“Grandma, this is not an apology. Instead of apologizing you are just blaming everyone else for your bad behavior.”
“Oh, don’t you tell me what to do, Jessica. You two are starving that dog. She needs to eat. She is starving. Starvation is the – most – painful – death there is. She’s in pain, she’s in pain. You are being cruel. Sandy, she’s starving. You’ve got to feed her. She just lies there in the fetal/fatal position”
“Stop bullying. This is what you always do. You bully people to get what you want. She is not your dog, Grandma.”
“But she needs me. I’m being a humanitarian.”
It wasn’t long before H/G Mel and I were screaming at the top of our lungs. Sandy took Darah out of her car seat and started walking away, so I followed her and left my grandmother with Paul and my mother. As soon as we were two feet away, I started crying from the pressure. It wasn’t just the shock over the intensity of it all, it was the fact that this type of episode happens all the time with H/G Mel. Throughout my whole life, Grandma Mel has been over-the-top about everything and, well, downright psychotic about some things. I especially hated the fact that all of this involved Sandy because things are already contentious between Sandy and my parents (simply because they are so drastically different in their personalities and beliefs). Sandy managed to calm me down, telling me that she felt calm and collected and wasn’t going to get dragged into the craziness. I felt better because Sandy wasn’t getting emotionally involved in my grandmother’s psychotic behavior. We walked around the parking lot and returned to the car, hoping that things would have calmed down. But Hurricane Mel had grown even stronger. When I came up to the car, she was in the front seat screaming at the top of her lungs.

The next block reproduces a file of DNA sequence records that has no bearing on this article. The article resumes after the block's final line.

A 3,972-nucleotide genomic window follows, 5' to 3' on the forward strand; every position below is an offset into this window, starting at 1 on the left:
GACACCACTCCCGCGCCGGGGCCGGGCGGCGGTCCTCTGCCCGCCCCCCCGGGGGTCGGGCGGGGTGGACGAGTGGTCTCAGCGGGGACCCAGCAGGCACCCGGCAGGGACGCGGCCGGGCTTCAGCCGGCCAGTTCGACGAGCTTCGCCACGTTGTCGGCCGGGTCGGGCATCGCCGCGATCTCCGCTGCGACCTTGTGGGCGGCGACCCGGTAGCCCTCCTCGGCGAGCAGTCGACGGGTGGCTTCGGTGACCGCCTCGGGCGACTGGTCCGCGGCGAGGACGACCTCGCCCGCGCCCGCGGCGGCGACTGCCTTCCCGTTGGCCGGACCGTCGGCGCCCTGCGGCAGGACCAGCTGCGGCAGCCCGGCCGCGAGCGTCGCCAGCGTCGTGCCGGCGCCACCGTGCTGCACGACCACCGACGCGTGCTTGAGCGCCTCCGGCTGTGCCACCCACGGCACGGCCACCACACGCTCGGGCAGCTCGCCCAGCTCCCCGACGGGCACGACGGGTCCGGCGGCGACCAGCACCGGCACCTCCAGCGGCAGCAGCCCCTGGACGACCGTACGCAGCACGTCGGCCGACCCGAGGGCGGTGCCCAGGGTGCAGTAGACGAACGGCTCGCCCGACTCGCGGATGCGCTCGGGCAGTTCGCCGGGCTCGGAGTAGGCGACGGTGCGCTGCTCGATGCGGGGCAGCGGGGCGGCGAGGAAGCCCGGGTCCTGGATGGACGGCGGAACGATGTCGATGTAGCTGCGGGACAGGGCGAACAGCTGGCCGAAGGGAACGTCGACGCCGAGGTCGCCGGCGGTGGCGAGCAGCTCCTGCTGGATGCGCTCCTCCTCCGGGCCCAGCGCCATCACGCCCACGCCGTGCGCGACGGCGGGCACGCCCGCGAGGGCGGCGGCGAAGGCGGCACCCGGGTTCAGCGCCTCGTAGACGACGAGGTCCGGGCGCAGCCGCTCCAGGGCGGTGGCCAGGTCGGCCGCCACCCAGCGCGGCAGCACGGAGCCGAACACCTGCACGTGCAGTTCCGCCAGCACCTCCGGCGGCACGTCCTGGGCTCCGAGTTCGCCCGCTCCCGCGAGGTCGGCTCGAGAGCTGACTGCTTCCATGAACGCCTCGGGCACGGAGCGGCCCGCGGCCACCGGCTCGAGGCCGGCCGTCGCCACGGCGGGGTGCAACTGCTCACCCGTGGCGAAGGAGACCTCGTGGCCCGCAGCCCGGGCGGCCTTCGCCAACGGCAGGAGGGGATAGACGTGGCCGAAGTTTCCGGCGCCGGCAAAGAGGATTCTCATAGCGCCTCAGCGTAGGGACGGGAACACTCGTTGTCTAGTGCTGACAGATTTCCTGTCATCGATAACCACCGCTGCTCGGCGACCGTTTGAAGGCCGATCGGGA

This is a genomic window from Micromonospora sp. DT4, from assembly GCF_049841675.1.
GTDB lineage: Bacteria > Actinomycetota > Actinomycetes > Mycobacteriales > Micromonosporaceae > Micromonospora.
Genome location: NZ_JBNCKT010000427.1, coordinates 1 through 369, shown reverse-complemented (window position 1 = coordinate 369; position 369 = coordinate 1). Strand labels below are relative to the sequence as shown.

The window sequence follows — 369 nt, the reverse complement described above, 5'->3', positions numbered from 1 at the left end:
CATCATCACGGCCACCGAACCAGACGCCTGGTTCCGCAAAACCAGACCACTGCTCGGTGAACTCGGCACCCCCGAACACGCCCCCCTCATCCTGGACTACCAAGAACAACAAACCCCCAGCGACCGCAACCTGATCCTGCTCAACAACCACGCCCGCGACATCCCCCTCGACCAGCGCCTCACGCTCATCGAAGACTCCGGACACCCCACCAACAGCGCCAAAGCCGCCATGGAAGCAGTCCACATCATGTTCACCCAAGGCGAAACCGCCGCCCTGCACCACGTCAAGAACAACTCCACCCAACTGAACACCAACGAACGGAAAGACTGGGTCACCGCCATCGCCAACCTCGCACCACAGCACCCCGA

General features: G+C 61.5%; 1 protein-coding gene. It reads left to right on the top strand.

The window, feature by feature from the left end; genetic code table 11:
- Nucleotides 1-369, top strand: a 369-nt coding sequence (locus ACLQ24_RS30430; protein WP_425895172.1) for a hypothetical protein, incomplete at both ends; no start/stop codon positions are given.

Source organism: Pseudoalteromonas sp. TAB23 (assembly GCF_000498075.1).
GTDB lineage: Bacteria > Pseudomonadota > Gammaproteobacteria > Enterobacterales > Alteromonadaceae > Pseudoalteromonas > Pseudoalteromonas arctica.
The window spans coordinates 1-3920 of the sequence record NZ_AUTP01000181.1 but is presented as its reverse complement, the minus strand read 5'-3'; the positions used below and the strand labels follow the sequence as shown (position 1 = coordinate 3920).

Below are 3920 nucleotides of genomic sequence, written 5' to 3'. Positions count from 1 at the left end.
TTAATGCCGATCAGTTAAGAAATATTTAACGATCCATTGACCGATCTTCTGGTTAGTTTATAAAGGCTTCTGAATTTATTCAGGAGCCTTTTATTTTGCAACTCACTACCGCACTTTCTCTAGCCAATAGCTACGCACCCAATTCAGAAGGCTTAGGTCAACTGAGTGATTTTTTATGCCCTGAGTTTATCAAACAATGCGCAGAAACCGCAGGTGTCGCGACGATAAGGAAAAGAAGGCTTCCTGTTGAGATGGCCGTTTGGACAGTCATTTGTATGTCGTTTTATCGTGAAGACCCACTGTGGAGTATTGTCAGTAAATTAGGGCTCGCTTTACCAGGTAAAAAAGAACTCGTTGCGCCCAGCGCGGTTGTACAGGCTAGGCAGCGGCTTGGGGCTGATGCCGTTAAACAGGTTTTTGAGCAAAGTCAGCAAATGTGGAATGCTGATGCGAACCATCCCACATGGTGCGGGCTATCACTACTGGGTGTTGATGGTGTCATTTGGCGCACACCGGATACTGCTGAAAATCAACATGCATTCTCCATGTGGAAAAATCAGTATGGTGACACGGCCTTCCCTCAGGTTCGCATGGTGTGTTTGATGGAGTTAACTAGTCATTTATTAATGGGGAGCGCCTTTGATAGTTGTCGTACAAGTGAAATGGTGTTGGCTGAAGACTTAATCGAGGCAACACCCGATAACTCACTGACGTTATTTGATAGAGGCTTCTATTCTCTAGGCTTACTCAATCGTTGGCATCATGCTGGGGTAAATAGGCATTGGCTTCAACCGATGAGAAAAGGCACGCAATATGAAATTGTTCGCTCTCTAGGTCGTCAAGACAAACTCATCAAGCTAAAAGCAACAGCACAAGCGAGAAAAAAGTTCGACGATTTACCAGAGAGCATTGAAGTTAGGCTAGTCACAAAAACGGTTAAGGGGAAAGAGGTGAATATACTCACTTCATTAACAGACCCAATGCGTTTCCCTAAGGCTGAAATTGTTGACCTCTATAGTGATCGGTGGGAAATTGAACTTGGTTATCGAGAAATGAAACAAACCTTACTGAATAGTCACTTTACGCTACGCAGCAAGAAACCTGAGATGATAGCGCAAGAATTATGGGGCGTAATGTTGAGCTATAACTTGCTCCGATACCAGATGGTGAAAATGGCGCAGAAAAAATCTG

“She’s starving. STARVING. You are starving her. You are cruel. Sandy, you are cold hearted. Heartless.”
“Grandma, stop. You are being psychotic. Oh my god, please calm down.”
“I will not calm down. That dog is starving. She’s starving. You’re killing her. Murderers, MURDERERS! We are not staying here with those murderers another minute. We’re leaving. We’ll never come here again.”
At that point, Sandy started walking toward the shop very quickly, trying to remove Darah from the screaming. I followed her, and we went into the shop. I watched my mother from a small window in the shop, and saw that she was pleading with Hurricane Mel. She was saying things to try to calm her down, rather than telling her how ridiculously unacceptable her behavior was. They (Paul and H/G Mel) drove to our house, but were locked out. When we pulled up, we could see their feet in the air on the dashboard. They were listening to a book on tape and sleeping. They could sleep through it, but I don’t doubt everyone else in the neighborhood could hear it. We all went in the house, and Sandy hid with Darah in our bedroom. After a little while, Paul and somewhat calm/somewhat frisky Grandma Mel came to “apologize.” I pat her on the back and said it was okay, to keep things calm (they would be leaving the next day) but as soon as we turned the corner away from the bedroom, she began whispering urgently.
“Jessica, you have got to talk to Sandy about the dog. She needs to eat.”
“Grandma, I can’t believe you are still bringing this up. Just stop.”
“You have to talk to her. Please talk to her, Jessica.
My mother intervened, “Let Jessica talk to her later, Mom”
“Yeah, I’ll talk to her about it later.”
“Okay, because she is in terrible pain”

And that was it, the last exchange we had about Cydney. We went out to dinner a couple of hours later and all acted as though nothing happened (which disturbs Sandy deeply, of course). They left the next morning, and we haven’t heard about it since. If this was a one-time, freakish storm, I probably wouldn’t have bothered writing it down. But it isn’t unusual. It’s unbelievably typical of my grandmother. I always feel as though I’ve been through a terrible storm – a near death experience— when I spend more than a day with her. Needless to say, I had to care for Sandy for a while after that. We’re still recovering from our latest run in with my grandmother, the hurricane.